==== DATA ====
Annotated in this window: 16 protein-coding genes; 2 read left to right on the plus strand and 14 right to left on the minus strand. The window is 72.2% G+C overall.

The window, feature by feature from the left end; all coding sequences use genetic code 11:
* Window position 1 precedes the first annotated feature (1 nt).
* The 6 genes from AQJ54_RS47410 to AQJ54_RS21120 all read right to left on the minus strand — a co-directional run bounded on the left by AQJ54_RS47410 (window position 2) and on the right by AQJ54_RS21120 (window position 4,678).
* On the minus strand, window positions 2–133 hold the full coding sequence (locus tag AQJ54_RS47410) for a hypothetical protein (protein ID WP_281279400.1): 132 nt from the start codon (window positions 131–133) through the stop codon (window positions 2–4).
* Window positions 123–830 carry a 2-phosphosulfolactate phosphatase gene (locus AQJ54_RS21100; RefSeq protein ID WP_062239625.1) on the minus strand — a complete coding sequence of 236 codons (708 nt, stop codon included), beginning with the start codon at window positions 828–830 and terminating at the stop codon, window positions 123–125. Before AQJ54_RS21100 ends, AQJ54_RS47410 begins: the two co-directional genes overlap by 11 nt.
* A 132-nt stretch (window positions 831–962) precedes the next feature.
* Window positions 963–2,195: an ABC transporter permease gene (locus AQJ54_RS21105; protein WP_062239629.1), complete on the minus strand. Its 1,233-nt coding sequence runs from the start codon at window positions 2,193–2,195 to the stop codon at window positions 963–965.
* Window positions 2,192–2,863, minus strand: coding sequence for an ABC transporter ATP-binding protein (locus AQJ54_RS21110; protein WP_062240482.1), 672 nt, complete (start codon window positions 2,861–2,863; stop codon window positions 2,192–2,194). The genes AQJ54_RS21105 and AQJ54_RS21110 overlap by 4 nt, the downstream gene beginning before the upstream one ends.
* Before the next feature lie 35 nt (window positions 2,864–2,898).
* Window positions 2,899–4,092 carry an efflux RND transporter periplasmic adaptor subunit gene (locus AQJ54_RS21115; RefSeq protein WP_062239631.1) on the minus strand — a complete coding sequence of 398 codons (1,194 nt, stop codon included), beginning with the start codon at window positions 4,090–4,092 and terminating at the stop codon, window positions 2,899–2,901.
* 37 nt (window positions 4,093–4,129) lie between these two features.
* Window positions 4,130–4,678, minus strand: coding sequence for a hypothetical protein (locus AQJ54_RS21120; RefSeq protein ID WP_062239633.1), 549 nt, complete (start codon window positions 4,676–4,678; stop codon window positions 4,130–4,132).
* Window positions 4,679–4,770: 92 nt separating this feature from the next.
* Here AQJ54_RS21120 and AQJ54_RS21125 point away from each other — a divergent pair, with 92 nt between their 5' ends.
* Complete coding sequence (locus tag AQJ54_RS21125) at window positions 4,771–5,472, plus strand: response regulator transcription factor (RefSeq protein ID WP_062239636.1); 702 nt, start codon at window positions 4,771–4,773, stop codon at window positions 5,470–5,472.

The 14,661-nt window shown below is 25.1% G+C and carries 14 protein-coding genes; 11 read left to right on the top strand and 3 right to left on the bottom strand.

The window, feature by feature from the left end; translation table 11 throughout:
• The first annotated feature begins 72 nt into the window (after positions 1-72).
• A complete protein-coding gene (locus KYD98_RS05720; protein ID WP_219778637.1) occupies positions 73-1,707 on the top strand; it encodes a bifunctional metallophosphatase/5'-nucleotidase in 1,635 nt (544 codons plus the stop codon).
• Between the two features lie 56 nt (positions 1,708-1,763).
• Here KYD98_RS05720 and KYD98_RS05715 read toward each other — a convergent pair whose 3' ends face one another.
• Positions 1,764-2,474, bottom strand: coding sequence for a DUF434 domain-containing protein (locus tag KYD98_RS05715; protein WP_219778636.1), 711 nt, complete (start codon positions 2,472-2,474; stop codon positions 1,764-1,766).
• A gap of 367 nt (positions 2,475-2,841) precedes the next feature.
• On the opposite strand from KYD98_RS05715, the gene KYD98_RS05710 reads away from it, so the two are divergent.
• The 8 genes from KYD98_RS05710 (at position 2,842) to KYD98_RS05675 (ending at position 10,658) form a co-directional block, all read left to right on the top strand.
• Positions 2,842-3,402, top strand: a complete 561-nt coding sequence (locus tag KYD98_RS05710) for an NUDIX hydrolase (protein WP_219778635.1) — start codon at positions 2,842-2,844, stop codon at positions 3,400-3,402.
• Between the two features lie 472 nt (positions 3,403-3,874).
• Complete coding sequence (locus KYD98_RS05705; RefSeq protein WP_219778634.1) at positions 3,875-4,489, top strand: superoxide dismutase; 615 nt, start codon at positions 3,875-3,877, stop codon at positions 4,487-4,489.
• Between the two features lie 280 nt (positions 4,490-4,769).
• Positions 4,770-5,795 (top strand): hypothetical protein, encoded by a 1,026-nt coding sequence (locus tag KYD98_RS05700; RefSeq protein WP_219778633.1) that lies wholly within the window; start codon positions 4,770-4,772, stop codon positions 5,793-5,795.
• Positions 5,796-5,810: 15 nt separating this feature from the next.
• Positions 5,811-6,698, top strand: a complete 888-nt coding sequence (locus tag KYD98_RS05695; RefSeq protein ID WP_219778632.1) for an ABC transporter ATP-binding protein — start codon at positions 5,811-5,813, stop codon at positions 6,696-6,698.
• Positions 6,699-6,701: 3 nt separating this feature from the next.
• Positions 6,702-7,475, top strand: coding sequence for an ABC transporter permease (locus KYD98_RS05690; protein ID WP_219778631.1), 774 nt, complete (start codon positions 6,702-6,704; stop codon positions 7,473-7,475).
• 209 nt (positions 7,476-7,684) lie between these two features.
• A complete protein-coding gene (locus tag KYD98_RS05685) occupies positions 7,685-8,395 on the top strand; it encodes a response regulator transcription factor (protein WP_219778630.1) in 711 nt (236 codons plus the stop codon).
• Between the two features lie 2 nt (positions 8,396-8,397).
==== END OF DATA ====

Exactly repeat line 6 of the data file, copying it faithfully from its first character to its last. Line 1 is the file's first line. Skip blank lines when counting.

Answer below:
* Window positions 123–830 carry a 2-phosphosulfolactate phosphatase gene (locus AQJ54_RS21100; RefSeq protein ID WP_062239625.1) on the minus strand — a complete coding sequence of 236 codons (708 nt, stop codon included), beginning with the start codon at window positions 828–830 and terminating at the stop codon, window positions 123–125. Before AQJ54_RS21100 ends, AQJ54_RS47410 begins: the two co-directional genes overlap by 11 nt.